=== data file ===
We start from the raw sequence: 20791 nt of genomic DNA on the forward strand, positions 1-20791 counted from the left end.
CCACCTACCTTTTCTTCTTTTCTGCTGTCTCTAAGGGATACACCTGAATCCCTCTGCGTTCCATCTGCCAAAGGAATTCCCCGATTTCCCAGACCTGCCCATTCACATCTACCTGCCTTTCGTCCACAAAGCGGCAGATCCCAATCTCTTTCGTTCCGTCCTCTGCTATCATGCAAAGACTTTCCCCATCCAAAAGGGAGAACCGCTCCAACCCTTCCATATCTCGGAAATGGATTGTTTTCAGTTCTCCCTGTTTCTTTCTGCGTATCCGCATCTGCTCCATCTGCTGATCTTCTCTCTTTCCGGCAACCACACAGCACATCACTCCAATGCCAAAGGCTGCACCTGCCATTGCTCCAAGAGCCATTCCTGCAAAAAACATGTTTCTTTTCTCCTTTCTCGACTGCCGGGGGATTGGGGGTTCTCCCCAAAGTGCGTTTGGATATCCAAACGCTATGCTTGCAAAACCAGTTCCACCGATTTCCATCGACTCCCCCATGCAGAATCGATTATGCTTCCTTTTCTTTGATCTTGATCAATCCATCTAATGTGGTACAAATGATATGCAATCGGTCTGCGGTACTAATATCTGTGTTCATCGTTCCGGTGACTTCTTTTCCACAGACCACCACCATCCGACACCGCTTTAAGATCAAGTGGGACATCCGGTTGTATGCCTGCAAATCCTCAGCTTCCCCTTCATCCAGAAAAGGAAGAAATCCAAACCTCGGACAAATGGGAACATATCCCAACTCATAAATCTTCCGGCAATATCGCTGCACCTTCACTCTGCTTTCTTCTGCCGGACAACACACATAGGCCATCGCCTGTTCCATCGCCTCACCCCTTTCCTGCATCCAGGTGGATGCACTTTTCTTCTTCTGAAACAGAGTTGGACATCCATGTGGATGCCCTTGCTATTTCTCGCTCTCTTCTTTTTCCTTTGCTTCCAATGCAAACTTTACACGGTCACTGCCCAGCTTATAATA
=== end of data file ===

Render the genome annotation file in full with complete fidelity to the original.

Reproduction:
We start from the raw sequence: 20791 nt of genomic DNA on the forward strand, positions 1-20791 counted from the left end.
CCACCTACCTTTTCTTCTTTTCTGCTGTCTCTAAGGGATACACCTGAATCCCTCTGCGTTCCATCTGCCAAAGGAATTCCCCGATTTCCCAGACCTGCCCATTCACATCTACCTGCCTTTCGTCCACAAAGCGGCAGATCCCAATCTCTTTCGTTCCGTCCTCTGCTATCATGCAAAGACTTTCCCCATCCAAAAGGGAGAACCGCTCCAACCCTTCCATATCTCGGAAATGGATTGTTTTCAGTTCTCCCTGTTTCTTTCTGCGTATCCGCATCTGCTCCATCTGCTGATCTTCTCTCTTTCCGGCAACCACACAGCACATCACTCCAATGCCAAAGGCTGCACCTGCCATTGCTCCAAGAGCCATTCCTGCAAAAAACATGTTTCTTTTCTCCTTTCTCGACTGCCGGGGGATTGGGGGTTCTCCCCAAAGTGCGTTTGGATATCCAAACGCTATGCTTGCAAAACCAGTTCCACCGATTTCCATCGACTCCCCCATGCAGAATCGATTATGCTTCCTTTTCTTTGATCTTGATCAATCCATCTAATGTGGTACAAATGATATGCAATCGGTCTGCGGTACTAATATCTGTGTTCATCGTTCCGGTGACTTCTTTTCCACAGACCACCACCATCCGACACCGCTTTAAGATCAAGTGGGACATCCGGTTGTATGCCTGCAAATCCTCAGCTTCCCCTTCATCCAGAAAAGGAAGAAATCCAAACCTCGGACAAATGGGAACATATCCCAACTCATAAATCTTCCGGCAATATCGCTGCACCTTCACTCTGCTTTCTTCTGCCGGACAACACACATAGGCCATCGCCTGTTCCATCGCCTCACCCCTTTCCTGCATCCAGGTGGATGCACTTTTCTTCTTCTGAAACAGAGTTGGACATCCATGTGGATGCCCTTGCTATTTCTCGCTCTCTTCTTTTTCCTTTGCTTCCAATGCAAACTTTACACGGTCACTGCCCAGCTTATAATA